The purpose of this paper is to study the association between firm size and hiring discrimination against women, ethnic minorities and older job candidates.
The authors merge field experimental measures on unequal treatment with firm-level data. The resulting data enable the authors to assess whether discrimination varies by indicators of firm size, keeping other firm characteristics constant.
In contrast with the theoretical expectations, the authors find no evidence for an association between firm size and hiring discrimination. On the other hand, the authors do find suggestive evidence for hiring discrimination being lower in respect of public or non-profit firms (compared to commercial firms).
To effectively combat hiring discrimination, one needs to understand its driving factors. In other words, to design adequate policy actions, targeted to the right employers in the right way, one has to gain insight into when individuals are discriminated in particular, i.e. into the moderators of labour market discrimination. In this study, the authors focus on firm size as a moderator of hiring discrimination.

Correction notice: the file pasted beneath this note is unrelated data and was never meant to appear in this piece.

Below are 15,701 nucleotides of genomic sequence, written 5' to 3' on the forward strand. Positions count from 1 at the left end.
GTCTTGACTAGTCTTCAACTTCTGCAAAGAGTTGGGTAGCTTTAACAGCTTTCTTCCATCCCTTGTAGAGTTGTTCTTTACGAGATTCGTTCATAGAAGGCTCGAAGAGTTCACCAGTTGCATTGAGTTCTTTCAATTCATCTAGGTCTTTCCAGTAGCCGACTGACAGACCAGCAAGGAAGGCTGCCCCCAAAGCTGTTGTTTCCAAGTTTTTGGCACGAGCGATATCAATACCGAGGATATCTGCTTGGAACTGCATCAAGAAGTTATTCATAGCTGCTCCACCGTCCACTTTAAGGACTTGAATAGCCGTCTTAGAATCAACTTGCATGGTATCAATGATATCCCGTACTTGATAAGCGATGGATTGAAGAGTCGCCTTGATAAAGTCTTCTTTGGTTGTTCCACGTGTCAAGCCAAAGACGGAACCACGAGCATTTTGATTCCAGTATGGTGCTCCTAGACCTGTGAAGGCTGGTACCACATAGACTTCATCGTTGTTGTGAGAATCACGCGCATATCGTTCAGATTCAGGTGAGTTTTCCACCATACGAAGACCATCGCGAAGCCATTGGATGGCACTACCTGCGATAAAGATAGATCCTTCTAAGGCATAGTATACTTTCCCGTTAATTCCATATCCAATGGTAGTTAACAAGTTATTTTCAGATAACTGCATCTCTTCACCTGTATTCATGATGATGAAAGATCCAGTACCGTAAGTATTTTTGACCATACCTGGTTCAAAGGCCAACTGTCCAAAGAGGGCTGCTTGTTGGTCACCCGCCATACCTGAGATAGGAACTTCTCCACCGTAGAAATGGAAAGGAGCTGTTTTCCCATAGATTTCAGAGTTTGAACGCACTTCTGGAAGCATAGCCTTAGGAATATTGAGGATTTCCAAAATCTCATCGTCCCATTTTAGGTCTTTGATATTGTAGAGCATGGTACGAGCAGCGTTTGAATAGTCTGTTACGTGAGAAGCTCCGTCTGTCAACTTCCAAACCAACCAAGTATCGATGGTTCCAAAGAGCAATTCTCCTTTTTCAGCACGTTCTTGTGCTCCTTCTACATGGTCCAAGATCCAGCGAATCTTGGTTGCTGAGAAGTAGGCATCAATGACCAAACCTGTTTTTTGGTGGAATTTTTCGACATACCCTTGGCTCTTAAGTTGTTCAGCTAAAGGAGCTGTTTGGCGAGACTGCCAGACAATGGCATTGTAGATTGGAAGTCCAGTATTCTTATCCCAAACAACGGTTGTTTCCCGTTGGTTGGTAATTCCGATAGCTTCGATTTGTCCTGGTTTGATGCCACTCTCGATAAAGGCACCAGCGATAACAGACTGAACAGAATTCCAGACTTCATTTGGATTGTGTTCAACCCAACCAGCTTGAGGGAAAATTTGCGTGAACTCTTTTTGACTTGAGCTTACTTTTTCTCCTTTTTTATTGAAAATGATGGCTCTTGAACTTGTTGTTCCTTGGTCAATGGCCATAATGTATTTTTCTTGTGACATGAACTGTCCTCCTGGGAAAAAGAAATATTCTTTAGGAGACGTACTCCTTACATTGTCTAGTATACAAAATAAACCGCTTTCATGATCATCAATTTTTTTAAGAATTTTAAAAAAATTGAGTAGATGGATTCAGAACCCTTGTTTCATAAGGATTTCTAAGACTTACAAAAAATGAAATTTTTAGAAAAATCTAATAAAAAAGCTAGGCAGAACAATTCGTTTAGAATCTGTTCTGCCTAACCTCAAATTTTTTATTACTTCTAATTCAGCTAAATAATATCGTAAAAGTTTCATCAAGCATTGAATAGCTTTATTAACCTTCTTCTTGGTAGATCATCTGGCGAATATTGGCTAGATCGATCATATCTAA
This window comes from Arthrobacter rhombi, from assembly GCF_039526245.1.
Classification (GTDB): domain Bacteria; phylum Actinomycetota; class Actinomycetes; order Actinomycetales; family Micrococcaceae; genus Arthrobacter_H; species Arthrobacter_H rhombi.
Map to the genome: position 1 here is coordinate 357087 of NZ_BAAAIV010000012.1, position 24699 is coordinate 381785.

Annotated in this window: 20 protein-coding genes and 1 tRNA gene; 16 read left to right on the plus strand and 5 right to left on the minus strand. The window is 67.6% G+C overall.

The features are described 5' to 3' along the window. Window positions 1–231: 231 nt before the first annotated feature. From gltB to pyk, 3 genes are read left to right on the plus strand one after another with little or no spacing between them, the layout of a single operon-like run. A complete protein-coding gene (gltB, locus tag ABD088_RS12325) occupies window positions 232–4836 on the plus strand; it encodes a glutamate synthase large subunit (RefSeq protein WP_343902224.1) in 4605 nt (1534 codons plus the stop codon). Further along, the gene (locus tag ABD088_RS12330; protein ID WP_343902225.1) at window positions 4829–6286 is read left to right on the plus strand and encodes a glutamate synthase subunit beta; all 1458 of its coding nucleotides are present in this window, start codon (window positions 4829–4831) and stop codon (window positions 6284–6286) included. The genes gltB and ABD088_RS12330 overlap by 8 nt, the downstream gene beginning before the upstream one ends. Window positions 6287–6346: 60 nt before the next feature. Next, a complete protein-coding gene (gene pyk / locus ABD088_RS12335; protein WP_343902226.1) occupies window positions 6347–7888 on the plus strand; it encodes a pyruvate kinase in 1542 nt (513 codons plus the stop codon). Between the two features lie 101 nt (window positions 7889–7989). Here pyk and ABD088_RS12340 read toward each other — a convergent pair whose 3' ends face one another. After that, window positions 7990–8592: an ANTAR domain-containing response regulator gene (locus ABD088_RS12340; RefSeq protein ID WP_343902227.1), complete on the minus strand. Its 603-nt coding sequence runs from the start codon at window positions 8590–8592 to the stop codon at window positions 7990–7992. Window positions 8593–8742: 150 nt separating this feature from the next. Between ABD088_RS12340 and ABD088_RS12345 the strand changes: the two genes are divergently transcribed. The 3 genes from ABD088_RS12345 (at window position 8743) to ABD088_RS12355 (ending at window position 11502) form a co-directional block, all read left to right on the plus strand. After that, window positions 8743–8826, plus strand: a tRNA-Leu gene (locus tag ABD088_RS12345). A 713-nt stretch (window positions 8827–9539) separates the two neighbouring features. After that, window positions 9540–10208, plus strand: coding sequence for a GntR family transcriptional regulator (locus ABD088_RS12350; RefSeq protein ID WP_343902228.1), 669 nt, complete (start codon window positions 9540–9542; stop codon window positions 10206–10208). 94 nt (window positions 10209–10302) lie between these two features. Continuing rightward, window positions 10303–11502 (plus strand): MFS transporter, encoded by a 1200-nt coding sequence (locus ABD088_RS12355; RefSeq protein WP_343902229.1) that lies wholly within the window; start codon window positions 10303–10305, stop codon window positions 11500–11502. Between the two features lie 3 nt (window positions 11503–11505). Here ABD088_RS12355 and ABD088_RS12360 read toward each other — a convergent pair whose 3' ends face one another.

Former contributions investigated this association within the context of ethnic discrimination only and included hardly any controls for other firm-level drivers of discrimination. The authors are the first to study the heterogeneity in discrimination by firm size with respect to multiple discrimination grounds and control for additional firm characteristics.
The authors are grateful to two anonymous reviewers, Jens Agerström, Wouter De Tavernier, Gunn Elisabeth Birkelund, Ian Burn, Emmanuel Duguet, Margaret Maurer-Fazio, Laura Naegele, and Dan-Olof Rooth for their comments, which helped them to improve this study substantially.
Baert, S., De Meyer, A.-S., Moerman, Y. and Omey, E. (2018), "Does size matter? Hiring discrimination and firm size", International Journal of Manpower, Vol. 39 No. 4, pp. 550-566. https://doi.org/10.1108/IJM-09-2017-0239
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